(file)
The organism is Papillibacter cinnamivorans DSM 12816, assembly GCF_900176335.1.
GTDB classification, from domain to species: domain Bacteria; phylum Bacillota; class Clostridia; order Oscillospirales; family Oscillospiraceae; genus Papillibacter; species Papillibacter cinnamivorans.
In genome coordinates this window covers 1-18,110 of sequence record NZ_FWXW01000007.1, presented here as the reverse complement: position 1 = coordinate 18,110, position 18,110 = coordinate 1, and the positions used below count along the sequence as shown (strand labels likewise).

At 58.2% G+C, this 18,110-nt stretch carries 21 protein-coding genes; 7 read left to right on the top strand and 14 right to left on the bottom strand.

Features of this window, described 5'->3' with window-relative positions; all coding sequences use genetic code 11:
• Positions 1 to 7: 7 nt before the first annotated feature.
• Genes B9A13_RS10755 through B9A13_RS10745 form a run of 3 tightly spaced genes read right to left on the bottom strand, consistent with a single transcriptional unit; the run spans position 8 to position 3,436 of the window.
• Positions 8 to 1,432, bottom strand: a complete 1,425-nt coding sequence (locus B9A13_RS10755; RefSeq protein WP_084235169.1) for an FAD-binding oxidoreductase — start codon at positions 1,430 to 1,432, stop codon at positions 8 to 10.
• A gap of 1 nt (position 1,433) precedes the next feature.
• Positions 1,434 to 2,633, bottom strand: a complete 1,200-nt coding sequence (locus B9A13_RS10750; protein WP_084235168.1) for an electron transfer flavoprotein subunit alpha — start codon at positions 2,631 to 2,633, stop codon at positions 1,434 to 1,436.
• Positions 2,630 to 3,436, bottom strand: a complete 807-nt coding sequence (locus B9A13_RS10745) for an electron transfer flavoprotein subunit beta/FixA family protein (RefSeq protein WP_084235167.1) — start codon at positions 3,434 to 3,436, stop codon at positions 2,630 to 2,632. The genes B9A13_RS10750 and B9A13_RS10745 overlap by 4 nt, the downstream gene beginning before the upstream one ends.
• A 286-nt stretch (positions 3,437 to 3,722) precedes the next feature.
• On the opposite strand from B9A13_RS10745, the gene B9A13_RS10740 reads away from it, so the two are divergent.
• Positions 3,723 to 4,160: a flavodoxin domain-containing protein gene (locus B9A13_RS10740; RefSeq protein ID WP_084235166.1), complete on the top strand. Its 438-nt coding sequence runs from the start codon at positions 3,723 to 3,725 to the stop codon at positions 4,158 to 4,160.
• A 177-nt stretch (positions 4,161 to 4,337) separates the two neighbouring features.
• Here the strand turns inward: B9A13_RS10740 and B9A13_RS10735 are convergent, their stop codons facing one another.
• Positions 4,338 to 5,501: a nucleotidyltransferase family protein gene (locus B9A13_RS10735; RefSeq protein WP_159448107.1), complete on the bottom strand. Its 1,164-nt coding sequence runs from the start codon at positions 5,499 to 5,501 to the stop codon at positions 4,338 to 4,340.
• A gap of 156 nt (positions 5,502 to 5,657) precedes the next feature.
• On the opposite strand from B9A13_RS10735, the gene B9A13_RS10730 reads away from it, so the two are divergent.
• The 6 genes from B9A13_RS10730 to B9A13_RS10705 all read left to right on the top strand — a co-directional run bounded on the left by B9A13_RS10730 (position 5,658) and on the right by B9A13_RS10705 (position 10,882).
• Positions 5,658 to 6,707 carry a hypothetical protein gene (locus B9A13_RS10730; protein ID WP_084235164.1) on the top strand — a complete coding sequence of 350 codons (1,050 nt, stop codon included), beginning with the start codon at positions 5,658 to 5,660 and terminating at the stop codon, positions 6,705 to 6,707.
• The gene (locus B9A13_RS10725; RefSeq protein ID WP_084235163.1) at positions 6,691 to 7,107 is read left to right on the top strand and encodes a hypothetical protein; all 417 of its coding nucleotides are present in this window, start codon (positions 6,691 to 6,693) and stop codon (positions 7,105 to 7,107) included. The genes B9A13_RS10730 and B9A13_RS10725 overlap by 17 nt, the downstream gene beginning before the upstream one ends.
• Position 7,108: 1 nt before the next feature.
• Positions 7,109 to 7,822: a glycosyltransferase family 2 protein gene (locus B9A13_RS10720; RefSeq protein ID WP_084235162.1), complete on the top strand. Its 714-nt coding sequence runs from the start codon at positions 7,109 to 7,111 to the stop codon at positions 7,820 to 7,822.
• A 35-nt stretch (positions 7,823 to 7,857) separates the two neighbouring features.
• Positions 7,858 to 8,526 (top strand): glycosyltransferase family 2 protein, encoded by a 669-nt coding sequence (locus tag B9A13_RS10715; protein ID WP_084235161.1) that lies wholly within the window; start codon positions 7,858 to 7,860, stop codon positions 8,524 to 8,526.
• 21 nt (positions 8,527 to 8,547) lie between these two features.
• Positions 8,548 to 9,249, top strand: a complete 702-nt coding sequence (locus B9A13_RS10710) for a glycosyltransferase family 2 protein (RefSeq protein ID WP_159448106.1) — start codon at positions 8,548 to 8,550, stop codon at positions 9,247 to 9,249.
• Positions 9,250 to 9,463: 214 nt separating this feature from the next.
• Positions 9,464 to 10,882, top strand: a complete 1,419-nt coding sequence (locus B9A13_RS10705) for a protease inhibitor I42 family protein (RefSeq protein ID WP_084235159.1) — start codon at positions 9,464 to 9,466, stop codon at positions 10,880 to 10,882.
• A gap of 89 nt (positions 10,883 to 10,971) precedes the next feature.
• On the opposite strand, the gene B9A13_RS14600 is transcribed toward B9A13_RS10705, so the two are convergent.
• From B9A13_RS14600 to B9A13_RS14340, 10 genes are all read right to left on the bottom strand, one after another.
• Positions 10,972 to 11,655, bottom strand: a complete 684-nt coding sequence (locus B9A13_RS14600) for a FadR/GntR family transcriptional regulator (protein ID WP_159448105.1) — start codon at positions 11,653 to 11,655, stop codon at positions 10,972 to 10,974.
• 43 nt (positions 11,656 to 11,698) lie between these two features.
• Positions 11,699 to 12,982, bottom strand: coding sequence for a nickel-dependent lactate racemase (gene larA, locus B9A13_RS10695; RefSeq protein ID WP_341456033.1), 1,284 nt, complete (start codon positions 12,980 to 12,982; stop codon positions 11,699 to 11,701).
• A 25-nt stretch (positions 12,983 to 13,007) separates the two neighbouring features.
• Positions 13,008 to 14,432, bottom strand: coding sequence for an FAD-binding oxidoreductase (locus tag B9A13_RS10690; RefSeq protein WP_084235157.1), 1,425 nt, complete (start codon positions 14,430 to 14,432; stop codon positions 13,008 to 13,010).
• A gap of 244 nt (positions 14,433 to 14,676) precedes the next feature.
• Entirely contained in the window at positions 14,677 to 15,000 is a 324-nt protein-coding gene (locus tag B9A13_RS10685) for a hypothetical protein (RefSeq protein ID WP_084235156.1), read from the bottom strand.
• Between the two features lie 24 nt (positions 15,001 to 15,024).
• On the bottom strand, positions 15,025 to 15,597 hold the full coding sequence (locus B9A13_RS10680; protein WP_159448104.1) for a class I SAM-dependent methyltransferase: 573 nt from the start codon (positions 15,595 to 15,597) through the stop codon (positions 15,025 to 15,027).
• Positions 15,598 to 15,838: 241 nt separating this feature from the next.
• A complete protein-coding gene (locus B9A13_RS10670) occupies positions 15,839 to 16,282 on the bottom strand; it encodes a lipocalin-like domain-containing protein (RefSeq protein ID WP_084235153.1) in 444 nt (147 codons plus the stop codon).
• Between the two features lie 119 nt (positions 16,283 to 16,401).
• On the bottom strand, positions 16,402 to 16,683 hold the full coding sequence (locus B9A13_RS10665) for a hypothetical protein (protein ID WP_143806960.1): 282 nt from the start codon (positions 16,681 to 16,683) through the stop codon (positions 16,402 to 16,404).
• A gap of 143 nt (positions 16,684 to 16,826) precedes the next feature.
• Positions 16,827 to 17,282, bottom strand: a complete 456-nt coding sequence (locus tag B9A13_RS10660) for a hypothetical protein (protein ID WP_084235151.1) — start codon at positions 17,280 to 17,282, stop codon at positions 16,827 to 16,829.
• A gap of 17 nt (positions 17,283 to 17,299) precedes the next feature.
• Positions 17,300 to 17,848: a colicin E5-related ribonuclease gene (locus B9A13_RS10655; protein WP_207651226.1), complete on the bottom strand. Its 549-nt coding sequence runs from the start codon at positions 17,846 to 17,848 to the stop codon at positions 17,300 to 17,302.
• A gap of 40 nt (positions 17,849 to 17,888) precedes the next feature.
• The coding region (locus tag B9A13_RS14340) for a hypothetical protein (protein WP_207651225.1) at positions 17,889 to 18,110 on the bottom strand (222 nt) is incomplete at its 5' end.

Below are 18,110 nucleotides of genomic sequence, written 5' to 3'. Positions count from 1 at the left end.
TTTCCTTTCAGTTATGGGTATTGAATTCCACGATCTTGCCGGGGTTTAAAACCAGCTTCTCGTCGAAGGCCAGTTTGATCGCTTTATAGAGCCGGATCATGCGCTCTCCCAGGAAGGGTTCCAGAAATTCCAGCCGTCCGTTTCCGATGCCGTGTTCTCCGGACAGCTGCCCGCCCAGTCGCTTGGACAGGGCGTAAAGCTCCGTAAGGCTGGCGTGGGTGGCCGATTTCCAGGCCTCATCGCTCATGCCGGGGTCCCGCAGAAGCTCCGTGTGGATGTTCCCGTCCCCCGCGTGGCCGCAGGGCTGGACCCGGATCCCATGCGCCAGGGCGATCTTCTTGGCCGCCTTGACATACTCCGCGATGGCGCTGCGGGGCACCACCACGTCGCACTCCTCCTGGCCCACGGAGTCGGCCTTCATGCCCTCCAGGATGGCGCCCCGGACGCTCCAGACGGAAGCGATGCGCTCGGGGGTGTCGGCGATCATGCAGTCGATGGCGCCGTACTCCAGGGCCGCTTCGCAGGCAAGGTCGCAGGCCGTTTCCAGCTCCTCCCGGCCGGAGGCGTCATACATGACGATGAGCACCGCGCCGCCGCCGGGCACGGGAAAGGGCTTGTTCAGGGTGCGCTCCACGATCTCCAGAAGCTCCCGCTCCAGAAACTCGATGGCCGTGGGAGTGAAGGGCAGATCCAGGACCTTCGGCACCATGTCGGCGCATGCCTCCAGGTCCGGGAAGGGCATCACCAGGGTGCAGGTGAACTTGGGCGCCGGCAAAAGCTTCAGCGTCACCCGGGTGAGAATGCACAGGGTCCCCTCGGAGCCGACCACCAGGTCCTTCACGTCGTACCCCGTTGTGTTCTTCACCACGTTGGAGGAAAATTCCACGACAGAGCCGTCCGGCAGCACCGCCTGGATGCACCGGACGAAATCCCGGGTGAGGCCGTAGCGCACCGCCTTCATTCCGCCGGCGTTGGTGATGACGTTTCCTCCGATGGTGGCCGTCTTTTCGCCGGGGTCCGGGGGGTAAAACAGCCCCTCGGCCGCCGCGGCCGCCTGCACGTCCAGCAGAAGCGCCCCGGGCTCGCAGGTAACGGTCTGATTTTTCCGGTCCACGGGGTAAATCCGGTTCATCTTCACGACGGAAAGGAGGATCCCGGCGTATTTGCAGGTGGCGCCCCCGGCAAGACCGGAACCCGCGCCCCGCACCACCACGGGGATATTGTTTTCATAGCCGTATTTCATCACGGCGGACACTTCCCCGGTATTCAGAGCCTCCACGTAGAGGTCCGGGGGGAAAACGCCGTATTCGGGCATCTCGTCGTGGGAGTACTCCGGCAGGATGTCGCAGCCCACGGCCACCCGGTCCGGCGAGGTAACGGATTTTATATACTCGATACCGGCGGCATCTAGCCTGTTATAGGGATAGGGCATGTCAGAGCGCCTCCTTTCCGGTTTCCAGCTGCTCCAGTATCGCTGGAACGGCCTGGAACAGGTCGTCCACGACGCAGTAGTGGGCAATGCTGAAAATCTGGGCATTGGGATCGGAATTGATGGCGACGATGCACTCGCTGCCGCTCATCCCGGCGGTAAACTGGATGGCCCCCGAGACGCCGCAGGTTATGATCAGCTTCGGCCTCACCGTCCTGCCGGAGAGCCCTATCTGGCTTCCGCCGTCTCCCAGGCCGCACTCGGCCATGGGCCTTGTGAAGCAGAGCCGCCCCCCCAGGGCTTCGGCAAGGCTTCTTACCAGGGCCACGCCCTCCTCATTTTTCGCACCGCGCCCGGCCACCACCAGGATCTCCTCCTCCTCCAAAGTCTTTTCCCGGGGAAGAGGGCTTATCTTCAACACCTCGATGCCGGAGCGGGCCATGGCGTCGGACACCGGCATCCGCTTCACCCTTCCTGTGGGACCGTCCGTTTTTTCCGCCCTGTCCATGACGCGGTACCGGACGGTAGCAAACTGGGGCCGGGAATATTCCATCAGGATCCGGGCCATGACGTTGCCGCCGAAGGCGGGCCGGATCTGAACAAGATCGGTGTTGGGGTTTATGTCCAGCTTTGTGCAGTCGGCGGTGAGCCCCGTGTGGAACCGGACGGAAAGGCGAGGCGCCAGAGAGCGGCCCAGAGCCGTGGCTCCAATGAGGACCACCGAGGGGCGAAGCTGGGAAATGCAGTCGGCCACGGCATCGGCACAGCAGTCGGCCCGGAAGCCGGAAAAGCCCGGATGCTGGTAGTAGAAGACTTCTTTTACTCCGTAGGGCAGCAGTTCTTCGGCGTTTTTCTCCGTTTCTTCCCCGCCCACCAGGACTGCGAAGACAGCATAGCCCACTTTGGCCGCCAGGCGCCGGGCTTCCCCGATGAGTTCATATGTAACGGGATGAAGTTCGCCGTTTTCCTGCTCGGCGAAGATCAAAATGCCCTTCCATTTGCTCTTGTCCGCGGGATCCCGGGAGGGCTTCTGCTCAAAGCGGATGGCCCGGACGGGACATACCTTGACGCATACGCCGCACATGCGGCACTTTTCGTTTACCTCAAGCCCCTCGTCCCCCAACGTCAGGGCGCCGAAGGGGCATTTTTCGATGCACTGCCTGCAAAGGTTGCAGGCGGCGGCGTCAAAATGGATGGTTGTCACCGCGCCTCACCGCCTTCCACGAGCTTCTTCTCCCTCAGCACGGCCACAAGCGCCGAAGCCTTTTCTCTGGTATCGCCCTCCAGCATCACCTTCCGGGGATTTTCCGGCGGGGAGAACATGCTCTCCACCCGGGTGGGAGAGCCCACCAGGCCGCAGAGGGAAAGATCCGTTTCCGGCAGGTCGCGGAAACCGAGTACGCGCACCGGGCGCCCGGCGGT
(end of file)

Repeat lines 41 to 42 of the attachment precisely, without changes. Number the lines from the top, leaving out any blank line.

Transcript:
• Between the two features lie 24 nt (positions 15,001 to 15,024).
• On the bottom strand, positions 15,025 to 15,597 hold the full coding sequence (locus B9A13_RS10680; protein WP_159448104.1) for a class I SAM-dependent methyltransferase: 573 nt from the start codon (positions 15,595 to 15,597) through the stop codon (positions 15,025 to 15,027).